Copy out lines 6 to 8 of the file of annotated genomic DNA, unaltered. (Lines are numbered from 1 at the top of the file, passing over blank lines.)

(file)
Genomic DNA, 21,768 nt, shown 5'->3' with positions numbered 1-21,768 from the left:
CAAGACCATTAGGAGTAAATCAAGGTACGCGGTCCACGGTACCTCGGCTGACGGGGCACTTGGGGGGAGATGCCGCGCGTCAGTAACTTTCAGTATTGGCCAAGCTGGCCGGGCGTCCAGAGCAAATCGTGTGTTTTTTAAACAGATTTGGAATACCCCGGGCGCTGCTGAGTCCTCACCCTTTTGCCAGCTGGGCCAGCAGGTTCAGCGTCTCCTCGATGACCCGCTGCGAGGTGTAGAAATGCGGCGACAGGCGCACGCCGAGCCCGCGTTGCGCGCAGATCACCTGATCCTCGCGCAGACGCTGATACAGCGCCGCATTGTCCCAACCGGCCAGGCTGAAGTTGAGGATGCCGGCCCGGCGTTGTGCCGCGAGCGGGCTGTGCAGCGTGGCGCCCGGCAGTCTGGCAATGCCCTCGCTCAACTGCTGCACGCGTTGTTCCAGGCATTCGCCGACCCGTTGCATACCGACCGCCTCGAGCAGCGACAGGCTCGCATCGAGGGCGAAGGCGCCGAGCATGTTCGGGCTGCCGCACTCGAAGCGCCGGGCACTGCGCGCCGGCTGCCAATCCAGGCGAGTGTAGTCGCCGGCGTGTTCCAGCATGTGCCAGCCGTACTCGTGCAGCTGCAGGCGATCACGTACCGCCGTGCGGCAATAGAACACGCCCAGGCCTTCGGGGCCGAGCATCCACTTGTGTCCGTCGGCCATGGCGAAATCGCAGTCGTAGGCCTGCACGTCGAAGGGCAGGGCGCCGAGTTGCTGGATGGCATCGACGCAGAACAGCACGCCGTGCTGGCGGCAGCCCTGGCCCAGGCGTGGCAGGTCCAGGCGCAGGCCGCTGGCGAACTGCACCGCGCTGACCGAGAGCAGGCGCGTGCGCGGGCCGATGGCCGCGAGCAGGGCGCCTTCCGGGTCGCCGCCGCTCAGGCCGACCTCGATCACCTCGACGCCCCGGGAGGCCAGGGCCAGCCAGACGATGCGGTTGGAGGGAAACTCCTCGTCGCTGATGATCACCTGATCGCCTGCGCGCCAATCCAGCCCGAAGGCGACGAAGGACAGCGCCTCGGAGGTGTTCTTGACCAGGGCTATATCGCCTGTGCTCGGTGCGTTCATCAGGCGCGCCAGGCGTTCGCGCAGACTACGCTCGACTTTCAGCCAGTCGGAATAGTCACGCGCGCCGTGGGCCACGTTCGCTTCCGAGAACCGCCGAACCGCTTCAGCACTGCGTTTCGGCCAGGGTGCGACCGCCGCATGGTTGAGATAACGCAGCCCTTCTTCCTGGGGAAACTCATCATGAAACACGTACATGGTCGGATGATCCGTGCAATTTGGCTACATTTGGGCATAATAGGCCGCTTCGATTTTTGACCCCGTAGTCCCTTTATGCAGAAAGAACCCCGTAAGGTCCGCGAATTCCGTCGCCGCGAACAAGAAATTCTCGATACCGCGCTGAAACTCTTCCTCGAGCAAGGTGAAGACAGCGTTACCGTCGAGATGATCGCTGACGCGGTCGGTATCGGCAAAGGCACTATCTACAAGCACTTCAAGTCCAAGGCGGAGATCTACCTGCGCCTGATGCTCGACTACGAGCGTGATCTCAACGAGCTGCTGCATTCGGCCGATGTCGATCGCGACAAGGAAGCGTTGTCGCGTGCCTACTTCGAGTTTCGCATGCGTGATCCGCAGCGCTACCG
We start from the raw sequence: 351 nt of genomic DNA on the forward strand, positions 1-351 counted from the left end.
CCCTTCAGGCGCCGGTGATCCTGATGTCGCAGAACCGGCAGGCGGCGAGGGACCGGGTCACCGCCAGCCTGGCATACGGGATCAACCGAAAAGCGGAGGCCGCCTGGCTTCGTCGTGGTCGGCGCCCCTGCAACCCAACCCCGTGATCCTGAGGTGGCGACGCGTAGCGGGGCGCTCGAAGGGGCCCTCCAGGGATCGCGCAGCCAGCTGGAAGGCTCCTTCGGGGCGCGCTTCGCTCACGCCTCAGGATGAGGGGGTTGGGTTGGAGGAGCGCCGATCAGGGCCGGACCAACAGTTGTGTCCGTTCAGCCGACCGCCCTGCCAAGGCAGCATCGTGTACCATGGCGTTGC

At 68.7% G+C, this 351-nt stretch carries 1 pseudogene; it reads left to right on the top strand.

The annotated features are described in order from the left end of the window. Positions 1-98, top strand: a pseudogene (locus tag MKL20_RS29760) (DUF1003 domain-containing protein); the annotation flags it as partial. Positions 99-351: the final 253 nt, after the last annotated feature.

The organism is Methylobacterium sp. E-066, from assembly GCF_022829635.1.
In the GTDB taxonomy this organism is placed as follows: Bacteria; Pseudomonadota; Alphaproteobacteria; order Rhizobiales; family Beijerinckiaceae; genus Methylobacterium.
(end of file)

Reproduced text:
The annotated features are described in order from the left end of the window. Positions 1-98, top strand: a pseudogene (locus tag MKL20_RS29760) (DUF1003 domain-containing protein); the annotation flags it as partial. Positions 99-351: the final 253 nt, after the last annotated feature.

The organism is Methylobacterium sp. E-066, from assembly GCF_022829635.1.
In the GTDB taxonomy this organism is placed as follows: Bacteria; Pseudomonadota; Alphaproteobacteria; order Rhizobiales; family Beijerinckiaceae; genus Methylobacterium.